I've really become smitten with YouTuber Jessica Kellgran-Fozard. Besides having an amazing vintage style and welcoming camera personality, she also is never afraid to speak her mind and share her options on important and controversial topics. One such opinion was on the topic of disability and whether someone is "disabled enough" to be considered disabled.
While Jessica speaks mainly on her experiences with her genetic disorders, I like that she brings mental illnesses into the disability arena. Often times, when one thinks about a person with a disability, a person in a wheelchair comes to mind (literally do a google search and I swear that it's the first thing that pops up). And even with Jessica's genetic disability, even though she does not look obviously disabled, she does have physical manifestations of her disability. The tricky thing about mental illness is that they are truly naked to the human eye.
I think this is where a lot of the stigma comes from that keeps people from realizing that yes, mental illnesses are indeed disabilities and deserve to be treated as such. All most people who have never suffered with, say anxiety think that anxiety is just being a little anxious sometimes. Everyone experiences anxiety so because people can't see the anxiety level of someone with an actual anxiety disorder, they just associate it with what they personally know about anxiety.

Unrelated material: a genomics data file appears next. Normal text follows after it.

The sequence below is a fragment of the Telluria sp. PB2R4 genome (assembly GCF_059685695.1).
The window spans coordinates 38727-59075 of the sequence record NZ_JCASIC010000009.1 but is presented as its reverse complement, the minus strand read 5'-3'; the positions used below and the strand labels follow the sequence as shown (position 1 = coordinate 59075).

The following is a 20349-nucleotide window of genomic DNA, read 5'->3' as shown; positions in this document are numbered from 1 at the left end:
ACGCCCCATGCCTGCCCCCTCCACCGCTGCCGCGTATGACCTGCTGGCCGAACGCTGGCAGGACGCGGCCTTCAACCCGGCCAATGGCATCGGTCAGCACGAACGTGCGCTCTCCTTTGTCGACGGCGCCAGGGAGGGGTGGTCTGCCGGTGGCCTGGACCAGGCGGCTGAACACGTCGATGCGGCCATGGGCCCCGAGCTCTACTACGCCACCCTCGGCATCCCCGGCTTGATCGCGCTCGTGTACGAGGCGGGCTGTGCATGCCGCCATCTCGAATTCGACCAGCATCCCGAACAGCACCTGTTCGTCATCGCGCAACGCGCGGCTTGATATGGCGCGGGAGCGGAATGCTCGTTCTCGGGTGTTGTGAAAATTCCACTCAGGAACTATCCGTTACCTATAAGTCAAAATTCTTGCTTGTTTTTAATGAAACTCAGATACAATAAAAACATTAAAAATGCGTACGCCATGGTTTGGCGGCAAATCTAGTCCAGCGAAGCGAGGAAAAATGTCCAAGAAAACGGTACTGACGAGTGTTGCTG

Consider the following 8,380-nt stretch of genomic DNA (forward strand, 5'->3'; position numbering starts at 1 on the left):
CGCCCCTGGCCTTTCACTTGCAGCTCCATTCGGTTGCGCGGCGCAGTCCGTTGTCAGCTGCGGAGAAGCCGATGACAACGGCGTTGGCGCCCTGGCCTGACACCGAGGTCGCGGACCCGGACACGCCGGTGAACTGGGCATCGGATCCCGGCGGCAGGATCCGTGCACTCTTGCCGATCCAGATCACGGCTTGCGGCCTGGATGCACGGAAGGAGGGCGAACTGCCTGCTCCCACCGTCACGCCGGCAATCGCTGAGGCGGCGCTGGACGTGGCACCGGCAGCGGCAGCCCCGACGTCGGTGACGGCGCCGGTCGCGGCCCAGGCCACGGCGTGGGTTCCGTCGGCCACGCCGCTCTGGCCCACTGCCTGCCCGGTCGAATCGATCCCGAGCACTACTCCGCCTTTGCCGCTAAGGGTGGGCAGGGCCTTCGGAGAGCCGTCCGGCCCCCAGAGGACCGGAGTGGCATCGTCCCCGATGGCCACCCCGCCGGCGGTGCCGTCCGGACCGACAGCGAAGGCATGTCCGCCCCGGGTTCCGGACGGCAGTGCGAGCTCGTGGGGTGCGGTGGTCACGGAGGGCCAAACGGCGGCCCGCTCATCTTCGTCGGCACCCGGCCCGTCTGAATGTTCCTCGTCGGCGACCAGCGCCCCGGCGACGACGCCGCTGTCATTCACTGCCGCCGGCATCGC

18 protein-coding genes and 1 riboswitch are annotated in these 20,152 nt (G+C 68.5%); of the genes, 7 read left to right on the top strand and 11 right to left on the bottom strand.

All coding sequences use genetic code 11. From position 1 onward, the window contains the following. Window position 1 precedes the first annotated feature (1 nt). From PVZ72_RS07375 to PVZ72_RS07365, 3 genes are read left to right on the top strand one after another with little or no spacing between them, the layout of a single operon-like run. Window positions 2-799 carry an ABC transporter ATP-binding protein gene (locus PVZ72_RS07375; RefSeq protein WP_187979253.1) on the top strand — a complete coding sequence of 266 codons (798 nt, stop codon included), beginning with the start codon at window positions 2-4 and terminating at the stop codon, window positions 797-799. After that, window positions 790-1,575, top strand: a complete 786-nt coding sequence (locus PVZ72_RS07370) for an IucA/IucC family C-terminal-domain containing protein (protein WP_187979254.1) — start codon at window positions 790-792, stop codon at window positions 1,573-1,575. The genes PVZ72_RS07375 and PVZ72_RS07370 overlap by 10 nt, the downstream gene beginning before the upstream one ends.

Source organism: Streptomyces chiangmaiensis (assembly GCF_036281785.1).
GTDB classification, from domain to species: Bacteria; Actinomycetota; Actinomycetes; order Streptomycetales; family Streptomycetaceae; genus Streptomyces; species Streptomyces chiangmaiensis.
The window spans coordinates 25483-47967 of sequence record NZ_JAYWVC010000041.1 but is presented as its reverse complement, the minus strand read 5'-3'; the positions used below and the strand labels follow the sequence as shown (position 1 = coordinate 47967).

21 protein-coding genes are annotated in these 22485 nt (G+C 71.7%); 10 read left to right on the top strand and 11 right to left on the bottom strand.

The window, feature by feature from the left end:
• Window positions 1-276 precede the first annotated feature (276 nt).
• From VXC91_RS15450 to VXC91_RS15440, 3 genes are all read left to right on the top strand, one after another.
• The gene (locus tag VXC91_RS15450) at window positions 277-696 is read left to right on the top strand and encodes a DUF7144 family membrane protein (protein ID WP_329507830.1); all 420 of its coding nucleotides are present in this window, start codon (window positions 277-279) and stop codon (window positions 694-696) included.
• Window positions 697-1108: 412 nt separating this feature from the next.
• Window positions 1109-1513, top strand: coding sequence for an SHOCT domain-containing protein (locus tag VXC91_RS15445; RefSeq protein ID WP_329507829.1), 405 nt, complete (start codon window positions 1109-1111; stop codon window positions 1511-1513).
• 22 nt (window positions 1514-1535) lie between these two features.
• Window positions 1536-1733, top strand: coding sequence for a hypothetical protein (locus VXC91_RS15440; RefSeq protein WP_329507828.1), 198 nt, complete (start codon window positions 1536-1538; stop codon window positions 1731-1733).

And those jokes and memes people see on a daily basis about mental illness do not help this case. Yes, making jokes and poking fun likely opened the door for people to start talking about mental illness, but it also brought about the normalization of mental illness. A MINORITY of people have a mental illness. Yes, it's common but not EVERYONE suffers from it.
Having OCD isn't just wanting things to be neat and clean.
Having anxiety isn't just about being a little anxious.
Having depression isn't just being sad.
These mental illnesses are REAL illness and the people who have them are, for all intents and purposes, disabled by them.
There is no disabled enough. If someone has something holding them back from living their life, they are disabled. Period. Instead of wasting time figuring out who is disabled and who isn't, we should spend time helping people live a happy, healthy and wonderful life, whatever that might look like.